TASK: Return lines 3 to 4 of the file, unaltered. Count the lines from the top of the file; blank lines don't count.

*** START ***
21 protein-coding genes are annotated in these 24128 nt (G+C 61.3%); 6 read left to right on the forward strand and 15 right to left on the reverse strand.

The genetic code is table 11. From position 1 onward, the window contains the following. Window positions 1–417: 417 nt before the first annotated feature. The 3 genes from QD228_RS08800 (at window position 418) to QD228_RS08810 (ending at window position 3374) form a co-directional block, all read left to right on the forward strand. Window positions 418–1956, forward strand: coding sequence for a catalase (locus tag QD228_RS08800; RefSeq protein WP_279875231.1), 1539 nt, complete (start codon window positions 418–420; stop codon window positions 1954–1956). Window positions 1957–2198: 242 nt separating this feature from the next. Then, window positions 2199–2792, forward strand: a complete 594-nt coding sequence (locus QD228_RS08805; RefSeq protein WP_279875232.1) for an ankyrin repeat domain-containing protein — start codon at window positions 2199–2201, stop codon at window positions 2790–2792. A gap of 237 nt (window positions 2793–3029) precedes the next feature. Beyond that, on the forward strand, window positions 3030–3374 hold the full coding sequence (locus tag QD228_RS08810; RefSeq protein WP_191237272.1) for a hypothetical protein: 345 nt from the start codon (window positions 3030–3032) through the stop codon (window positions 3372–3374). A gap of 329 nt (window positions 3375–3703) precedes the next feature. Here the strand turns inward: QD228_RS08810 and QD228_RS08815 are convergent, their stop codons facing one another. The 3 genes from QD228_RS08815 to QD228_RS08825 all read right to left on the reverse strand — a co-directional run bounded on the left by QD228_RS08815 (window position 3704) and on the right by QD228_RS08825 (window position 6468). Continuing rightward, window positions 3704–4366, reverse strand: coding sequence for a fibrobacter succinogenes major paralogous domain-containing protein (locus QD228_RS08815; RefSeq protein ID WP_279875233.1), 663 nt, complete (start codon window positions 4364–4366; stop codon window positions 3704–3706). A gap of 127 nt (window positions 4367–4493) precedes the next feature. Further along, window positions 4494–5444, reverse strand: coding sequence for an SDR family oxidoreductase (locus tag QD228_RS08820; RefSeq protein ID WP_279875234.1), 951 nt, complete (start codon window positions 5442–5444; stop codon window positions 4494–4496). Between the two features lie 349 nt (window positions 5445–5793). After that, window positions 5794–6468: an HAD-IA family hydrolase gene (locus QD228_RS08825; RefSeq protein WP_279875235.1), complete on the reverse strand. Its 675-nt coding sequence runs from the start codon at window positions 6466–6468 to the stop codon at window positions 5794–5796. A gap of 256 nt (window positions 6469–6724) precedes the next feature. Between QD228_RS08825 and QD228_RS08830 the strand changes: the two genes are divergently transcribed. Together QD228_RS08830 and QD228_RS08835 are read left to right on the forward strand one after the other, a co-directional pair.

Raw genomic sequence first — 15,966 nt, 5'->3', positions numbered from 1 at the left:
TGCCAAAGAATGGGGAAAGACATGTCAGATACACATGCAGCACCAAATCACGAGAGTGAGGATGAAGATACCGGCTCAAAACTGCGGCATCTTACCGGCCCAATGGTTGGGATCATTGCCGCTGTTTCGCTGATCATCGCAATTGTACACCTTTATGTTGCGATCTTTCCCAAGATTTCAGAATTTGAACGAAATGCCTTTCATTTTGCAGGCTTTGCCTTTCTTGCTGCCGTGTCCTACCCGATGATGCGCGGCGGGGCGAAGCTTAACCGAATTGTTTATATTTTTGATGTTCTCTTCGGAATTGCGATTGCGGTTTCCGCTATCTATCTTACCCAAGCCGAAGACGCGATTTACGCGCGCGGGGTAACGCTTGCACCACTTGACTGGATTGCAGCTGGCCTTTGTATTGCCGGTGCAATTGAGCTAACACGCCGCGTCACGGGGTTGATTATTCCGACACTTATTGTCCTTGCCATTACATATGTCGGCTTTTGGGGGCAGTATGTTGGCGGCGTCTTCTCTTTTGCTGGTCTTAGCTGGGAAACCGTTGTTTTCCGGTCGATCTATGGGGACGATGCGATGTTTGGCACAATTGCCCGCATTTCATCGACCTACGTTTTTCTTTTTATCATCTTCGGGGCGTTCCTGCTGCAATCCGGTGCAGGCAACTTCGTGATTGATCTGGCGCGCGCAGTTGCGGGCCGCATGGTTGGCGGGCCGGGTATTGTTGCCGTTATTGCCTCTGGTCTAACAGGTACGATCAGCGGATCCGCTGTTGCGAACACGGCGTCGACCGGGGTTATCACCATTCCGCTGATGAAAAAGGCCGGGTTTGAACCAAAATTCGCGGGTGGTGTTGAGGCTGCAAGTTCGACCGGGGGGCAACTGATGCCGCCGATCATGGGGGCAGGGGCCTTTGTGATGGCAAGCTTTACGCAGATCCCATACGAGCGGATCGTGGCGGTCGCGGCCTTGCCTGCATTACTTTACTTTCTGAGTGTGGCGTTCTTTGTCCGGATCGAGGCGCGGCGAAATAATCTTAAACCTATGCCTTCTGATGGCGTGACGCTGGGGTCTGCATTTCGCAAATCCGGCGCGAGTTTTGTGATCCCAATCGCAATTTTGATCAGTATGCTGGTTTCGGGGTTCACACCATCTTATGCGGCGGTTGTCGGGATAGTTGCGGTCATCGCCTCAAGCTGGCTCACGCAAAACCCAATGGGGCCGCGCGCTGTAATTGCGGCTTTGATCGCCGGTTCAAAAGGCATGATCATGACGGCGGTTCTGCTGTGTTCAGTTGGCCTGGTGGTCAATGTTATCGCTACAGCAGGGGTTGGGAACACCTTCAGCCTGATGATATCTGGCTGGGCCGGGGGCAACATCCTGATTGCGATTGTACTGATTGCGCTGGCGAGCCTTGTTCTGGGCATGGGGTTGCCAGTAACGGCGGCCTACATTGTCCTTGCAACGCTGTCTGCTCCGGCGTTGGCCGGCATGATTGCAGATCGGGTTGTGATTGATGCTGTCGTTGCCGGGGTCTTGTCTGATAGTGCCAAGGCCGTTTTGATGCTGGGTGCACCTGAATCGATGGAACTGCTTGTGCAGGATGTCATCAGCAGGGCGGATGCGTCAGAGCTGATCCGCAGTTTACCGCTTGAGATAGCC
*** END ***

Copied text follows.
Raw genomic sequence first — 15,966 nt, 5'->3', positions numbered from 1 at the left:
TGCCAAAGAATGGGGAAAGACATGTCAGATACACATGCAGCACCAAATCACGAGAGTGAGGATGAAGATACCGGCTCAAAACTGCGGCATCTTACCGGCCCAATGGTTGGGATCATTGCCGCTGTTTCGCTGATCATCGCAATTGTACACCTTTATGTTGCGATCTTTCCCAAGATTTCAGAATTTGAACGAAATGCCTTTCATTTTGCAGGCTTTGCCTTTCTTGCTGCCGTGTCCTACCCGATGATGCGCGGCGGGGCGAAGCTTAACCGAATTGTTTATATTTTTGATGTTCTCTTCGGAATTGCGATTGCGGTTTCCGCTATCTATCTTACCCAAGCCGAAGACGCGATTTACGCGCGCGGGGTAACGCTTGCACCACTTGACTGGATTGCAGCTGGCCTTTGTATTGCCGGTGCAATTGAGCTAACACGCCGCGTCACGGGGTTGATTATTCCGACACTTATTGTCCTTGCCATTACATATGTCGGCTTTTGGGGGCAGTATGTTGGCGGCGTCTTCTCTTTTGCTGGTCTTAGCTGGGAAACCGTTGTTTTCCGGTCGATCTATGGGGACGATGCGATGTTTGGCACAATTGCCCGCATTTCATCGACCTACGTTTTTCTTTTTATCATCTTCGGGGCGTTCCTGCTGCAATCCGGTGCAGGCAACTTCGTGATTGATCTGGCGCGCGCAGTTGCGGGCCGCATGGTTGGCGGGCCGGGTATTGTTGCCGTTATTGCCTCTGGTCTAACAGGTACGATCAGCGGATCCGCTGTTGCGAACACGGCGTCGACCGGGGTTATCACCATTCCGCTGATGAAAAAGGCCGGGTTTGAACCAAAATTCGCGGGTGGTGTTGAGGCTGCAAGTTCGACCGGGGGGCAACTGATGCCGCCGATCATGGGGGCAGGGGCCTTTGTGATGGCAAGCTTTACGCAGATCCCATACGAGCGGATCGTGGCGGTCGCGGCCTTGCCTGCATTACTTTACTTTCTGAGTGTGGCGTTCTTTGTCCGGATCGAGGCGCGGCGAAATAATCTTAAACCTATGCCTTCTGATGGCGTGACGCTGGGGTCTGCATTTCGCAAATCCGGCGCGAGTTTTGTGATCCCAATCGCAATTTTGATCAGTATGCTGGTTTCGGGGTTCACACCATCTTATGCGGCGGTTGTCGGGATAGTTGCGGTCATCGCCTCAAGCTGGCTCACGCAAAACCCAATGGGGCCGCGCGCTGTAATTGCGGCTTTGATCGCCGGTTCAAAAGGCATGATCATGACGGCGGTTCTGCTGTGTTCAGTTGGCCTGGTGGTCAATGTTATCGCTACAGCAGGGGTTGGGAACACCTTCAGCCTGATGATATCTGGCTGGGCCGGGGGCAACATCCTGATTGCGATTGTACTGATTGCGCTGGCGAGCCTTGTTCTGGGCATGGGGTTGCCAGTAACGGCGGCCTACATTGTCCTTGCAACGCTGTCTGCTCCGGCGTTGGCCGGCATGATTGCAGATCGGGTTGTGATTGATGCTGTCGTTGCCGGGGTCTTGTCTGATAGTGCCAAGGCCGTTTTGATGCTGGGTGCACCTGAATCGATGGAACTGCTTGTGCAGGATGTCATCAGCAGGGCGGATGCGTCAGAGCTGATCCGCAGTTTACCGCTTGAGATAGCC